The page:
From a non-designer point of view, I have to say that we designed some cool UIs after a couple of hours of pushing our brains to the maximum. And it was awesome to build out those ideas.

If you have the opportunity to join a design jam, do it! It’s also the best way to learn from other developers and non-developers, and to explore all kinds of crazy ideas for innovation in the enterprise.

Verbal Karate Chop. The User Experience: People’s Choice and the Best Use of Audio/Video awards

Verbal Karate Chop, the user experience: People’s Choice and Best Use of Audio/Video awards

Explore more 

Find out more about this Oracle Applications User Experience design jam and about other events on the UX Innovation Events blog, and follow event happenings on Twitter.

The overall results of the design jam are here.

To discover more about the emerging technology and trends that drive the Oracle Applications User Experience strategy, get the free eBook from Vice President, Jeremy Ashley (@jrwashley). 

Tuesday May 20, 2014

Oracle Voice and Oracle Applications Cloud Simplified UIs in Israel

Just back from the Israel Oracle User Group (ilOUG) Business Day 2014 held near Tel Aviv.

I delivered a keynote on the Oracle Voice mobile app for the Oracle Sales Cloud. Later, I showed how to customize the Release 8 simplified UIs (SUIs) and how to build similar SUIs in the Oracle Applications Cloud with UX design guidance.

Israel is an inspiring location in which to talk about tech, leading the way with awesome mobile voice innovations such as Waze, so I empathized easily with the local audience.

Oracle Voice App Mobile UI

Oracle Voice Mobile App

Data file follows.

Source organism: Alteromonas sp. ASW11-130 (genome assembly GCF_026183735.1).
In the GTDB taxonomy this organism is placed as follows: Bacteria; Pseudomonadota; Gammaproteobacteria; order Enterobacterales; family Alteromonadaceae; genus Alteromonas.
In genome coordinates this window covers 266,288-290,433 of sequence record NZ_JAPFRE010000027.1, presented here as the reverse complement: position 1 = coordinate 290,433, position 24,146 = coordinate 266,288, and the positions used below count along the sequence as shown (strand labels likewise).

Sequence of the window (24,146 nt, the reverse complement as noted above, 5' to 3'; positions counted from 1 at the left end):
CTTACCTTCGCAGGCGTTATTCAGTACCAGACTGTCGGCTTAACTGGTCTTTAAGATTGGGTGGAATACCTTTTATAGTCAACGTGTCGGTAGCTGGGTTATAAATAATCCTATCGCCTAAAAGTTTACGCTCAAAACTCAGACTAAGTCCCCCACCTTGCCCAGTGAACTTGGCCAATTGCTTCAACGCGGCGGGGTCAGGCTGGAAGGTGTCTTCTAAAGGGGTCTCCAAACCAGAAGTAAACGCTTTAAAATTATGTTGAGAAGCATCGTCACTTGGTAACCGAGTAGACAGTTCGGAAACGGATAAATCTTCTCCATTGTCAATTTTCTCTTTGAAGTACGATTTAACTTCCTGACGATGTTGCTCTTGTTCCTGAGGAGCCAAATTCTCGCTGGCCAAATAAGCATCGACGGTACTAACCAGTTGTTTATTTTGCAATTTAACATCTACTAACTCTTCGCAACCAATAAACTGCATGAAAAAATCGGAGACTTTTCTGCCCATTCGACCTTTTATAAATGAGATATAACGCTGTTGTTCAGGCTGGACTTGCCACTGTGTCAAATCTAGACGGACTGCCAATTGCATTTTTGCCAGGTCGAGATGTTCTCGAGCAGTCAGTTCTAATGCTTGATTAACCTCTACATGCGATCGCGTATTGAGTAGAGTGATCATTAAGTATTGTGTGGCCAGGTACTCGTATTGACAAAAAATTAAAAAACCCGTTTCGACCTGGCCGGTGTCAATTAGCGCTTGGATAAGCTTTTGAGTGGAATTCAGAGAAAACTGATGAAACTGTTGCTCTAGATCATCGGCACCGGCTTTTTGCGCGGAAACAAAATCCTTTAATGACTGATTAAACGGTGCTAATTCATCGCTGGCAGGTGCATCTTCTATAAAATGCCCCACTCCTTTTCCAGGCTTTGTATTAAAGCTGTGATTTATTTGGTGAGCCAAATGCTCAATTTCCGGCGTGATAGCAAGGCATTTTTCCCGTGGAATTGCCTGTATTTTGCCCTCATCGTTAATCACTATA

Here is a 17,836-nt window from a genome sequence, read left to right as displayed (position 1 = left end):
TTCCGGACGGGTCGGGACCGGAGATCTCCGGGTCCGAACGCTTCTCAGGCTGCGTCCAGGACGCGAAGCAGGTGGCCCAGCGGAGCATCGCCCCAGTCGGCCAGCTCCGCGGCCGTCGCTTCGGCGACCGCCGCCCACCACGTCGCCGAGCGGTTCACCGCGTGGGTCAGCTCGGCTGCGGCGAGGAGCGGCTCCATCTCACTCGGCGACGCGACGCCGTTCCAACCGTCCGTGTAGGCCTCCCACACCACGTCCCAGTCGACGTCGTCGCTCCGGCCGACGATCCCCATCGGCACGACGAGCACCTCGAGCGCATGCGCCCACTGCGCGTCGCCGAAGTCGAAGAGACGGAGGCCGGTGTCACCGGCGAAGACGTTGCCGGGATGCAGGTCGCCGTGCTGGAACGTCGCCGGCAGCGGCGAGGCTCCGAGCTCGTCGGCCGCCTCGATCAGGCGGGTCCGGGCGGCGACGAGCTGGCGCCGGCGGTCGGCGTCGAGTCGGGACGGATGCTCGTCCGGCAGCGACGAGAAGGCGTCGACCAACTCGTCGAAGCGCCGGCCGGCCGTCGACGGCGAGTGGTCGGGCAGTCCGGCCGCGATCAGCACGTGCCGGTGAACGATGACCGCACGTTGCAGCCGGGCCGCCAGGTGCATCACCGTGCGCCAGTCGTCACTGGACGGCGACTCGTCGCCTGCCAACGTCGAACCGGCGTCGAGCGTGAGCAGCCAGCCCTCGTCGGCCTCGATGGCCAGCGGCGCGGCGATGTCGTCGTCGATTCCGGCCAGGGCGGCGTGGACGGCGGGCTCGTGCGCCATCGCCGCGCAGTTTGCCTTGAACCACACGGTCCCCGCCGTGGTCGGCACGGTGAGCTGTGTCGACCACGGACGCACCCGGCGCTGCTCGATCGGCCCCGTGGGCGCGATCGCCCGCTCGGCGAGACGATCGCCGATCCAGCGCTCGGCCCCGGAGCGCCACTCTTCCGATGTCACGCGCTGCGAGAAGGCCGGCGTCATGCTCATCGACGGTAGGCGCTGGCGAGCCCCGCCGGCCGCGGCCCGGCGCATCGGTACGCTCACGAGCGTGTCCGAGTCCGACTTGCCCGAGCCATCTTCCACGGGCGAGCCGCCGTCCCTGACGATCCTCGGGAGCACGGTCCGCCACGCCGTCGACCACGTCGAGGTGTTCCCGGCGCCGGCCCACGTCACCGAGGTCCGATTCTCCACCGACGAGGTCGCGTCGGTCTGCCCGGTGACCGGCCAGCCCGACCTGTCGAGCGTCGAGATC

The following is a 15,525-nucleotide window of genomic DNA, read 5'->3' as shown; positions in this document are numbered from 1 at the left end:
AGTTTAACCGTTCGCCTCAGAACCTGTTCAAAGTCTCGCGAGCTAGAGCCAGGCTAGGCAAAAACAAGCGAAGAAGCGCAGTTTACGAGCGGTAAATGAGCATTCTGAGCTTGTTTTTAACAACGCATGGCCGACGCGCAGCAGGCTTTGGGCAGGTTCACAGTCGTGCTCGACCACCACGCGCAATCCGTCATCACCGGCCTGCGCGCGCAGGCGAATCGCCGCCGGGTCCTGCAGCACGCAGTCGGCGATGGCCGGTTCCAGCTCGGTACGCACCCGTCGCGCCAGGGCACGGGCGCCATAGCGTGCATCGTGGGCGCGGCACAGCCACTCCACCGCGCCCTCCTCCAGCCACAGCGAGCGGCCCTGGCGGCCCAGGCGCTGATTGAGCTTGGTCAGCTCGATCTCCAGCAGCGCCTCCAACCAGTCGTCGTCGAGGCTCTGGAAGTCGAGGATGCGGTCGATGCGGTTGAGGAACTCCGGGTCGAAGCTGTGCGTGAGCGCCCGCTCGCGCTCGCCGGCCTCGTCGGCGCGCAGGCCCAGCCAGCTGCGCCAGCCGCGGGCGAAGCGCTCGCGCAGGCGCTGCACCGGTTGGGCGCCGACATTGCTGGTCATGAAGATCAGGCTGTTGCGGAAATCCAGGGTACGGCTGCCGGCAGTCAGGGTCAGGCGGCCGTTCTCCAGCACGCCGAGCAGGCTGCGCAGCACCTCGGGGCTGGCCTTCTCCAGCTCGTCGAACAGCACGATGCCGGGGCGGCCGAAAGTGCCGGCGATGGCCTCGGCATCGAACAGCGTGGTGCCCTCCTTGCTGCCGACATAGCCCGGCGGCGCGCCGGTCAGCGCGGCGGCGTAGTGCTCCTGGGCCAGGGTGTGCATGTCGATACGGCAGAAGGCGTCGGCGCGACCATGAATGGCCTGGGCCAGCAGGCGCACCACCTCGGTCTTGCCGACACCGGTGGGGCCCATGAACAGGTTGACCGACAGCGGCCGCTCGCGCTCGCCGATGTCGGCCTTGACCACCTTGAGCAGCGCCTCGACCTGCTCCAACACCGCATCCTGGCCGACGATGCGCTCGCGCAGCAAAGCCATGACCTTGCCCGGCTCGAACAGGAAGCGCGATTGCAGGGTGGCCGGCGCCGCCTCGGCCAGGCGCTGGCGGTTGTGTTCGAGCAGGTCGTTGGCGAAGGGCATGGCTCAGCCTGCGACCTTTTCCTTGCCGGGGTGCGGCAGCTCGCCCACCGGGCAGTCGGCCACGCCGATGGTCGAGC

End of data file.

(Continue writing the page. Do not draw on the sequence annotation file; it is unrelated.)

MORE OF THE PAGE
My keynote began with an overview of advances in voice user experience, and how the technology has become a very hot accelerator to closing more sales deals. This lead to my live demo, performing typical sales tasks using the Oracle Voice mobile app in a Siri-like (and fun) way with  sales data in the cloud. I then shared the Oracle UX principles for designing a great voice user experience (VoX, anyone?).

Later, I also showed how business users can customize the Oracle Sales Cloud and Oracle HCM Cloud Release 8 simplified UIs using composer tools, without writing a single line of code. My live show included the Hebrew language version of the Release 8 SUI, a first time demoed, I believe.

Hebrew Oracle Sales Cloud Simplified UI

 Hebrew Simplified UI Oracle HCM Cloud

Hebrew Oracle Cloud simplified UI

Hebrew Simplified UI Oracle Sales Cloud

I kept the SUI session short and simple (that’s the idea!) and then showed how Oracle ADF developers can go further and build their own SUIs in a few hours by using our free eBook on SUI UX design patterns, Oracle ADF components and page type guidelines.

Oracle UX eBook

Figure 4: ebook in Use. Got Yours